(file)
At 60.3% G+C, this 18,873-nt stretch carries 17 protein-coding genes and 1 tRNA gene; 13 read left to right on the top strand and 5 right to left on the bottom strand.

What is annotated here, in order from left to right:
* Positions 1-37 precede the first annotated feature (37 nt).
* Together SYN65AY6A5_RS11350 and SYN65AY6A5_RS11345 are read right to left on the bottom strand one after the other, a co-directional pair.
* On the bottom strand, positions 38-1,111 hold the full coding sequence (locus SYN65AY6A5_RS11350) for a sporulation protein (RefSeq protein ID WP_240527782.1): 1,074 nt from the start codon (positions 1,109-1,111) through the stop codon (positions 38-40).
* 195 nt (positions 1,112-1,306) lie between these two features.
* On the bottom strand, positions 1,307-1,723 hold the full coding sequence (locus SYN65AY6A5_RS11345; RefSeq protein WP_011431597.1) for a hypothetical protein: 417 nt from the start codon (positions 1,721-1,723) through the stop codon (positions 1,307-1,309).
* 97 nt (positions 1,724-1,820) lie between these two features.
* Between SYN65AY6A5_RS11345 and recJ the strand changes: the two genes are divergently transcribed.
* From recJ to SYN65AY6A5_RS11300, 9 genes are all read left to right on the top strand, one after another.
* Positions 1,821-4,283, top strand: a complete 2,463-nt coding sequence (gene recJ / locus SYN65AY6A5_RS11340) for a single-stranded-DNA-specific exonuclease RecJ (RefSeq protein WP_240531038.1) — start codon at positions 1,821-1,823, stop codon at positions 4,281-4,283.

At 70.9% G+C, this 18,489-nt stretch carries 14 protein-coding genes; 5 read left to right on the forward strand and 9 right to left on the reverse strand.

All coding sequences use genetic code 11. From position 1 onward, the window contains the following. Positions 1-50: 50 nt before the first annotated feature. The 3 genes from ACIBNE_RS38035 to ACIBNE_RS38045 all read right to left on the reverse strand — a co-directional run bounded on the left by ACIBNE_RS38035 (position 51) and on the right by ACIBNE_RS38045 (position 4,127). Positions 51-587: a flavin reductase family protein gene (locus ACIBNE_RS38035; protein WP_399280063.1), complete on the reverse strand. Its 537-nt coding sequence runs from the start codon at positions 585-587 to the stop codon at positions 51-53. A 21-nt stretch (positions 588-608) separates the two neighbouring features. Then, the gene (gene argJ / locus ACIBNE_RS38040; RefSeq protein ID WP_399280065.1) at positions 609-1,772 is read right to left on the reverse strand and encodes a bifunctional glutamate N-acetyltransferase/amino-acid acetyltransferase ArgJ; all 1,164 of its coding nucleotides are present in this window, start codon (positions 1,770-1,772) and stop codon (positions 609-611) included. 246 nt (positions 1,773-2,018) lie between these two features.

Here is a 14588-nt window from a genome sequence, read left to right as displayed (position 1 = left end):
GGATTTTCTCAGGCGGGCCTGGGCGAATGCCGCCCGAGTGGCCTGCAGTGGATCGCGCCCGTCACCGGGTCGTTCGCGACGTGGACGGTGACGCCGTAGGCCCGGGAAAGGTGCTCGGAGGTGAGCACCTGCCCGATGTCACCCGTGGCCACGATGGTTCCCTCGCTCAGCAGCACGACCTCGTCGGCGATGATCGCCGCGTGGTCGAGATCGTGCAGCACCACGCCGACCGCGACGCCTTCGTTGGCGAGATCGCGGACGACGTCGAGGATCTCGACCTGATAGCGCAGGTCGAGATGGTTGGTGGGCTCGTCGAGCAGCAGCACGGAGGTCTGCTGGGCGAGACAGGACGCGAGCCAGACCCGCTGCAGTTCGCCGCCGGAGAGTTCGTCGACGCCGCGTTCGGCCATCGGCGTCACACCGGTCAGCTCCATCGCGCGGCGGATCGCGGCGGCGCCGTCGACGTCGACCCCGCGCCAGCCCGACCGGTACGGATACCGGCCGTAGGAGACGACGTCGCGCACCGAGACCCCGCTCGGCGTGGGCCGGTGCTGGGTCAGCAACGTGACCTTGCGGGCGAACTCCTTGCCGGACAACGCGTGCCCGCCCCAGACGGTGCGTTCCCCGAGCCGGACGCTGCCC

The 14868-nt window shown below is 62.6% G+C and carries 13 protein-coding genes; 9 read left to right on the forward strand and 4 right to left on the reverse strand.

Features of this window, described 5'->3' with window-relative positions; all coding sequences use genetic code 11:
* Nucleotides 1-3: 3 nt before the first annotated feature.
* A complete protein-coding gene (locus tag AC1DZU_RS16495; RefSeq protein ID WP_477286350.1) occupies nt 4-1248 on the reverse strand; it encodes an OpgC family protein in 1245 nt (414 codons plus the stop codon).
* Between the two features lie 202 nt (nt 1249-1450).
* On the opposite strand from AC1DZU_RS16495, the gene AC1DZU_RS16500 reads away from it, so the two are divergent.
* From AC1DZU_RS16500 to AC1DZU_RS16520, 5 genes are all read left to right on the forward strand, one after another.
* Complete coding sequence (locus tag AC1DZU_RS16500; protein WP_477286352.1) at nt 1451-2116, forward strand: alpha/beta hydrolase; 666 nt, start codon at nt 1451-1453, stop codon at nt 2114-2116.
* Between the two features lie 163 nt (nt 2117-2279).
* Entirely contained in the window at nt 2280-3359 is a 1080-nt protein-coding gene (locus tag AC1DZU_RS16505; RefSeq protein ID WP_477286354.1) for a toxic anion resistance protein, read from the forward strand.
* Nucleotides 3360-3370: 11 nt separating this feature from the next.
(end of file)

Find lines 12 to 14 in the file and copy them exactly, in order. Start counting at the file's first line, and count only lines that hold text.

At 70.9% G+C, this 18,489-nt stretch carries 14 protein-coding genes; 5 read left to right on the forward strand and 9 right to left on the reverse strand.

All coding sequences use genetic code 11. From position 1 onward, the window contains the following. Positions 1-50: 50 nt before the first annotated feature. The 3 genes from ACIBNE_RS38035 to ACIBNE_RS38045 all read right to left on the reverse strand — a co-directional run bounded on the left by ACIBNE_RS38035 (position 51) and on the right by ACIBNE_RS38045 (position 4,127). Positions 51-587: a flavin reductase family protein gene (locus ACIBNE_RS38035; protein WP_399280063.1), complete on the reverse strand. Its 537-nt coding sequence runs from the start codon at positions 585-587 to the stop codon at positions 51-53. A 21-nt stretch (positions 588-608) separates the two neighbouring features. Then, the gene (gene argJ / locus ACIBNE_RS38040; RefSeq protein ID WP_399280065.1) at positions 609-1,772 is read right to left on the reverse strand and encodes a bifunctional glutamate N-acetyltransferase/amino-acid acetyltransferase ArgJ; all 1,164 of its coding nucleotides are present in this window, start codon (positions 1,770-1,772) and stop codon (positions 609-611) included. 246 nt (positions 1,773-2,018) lie between these two features.

Here is a 14588-nt window from a genome sequence, read left to right as displayed (position 1 = left end):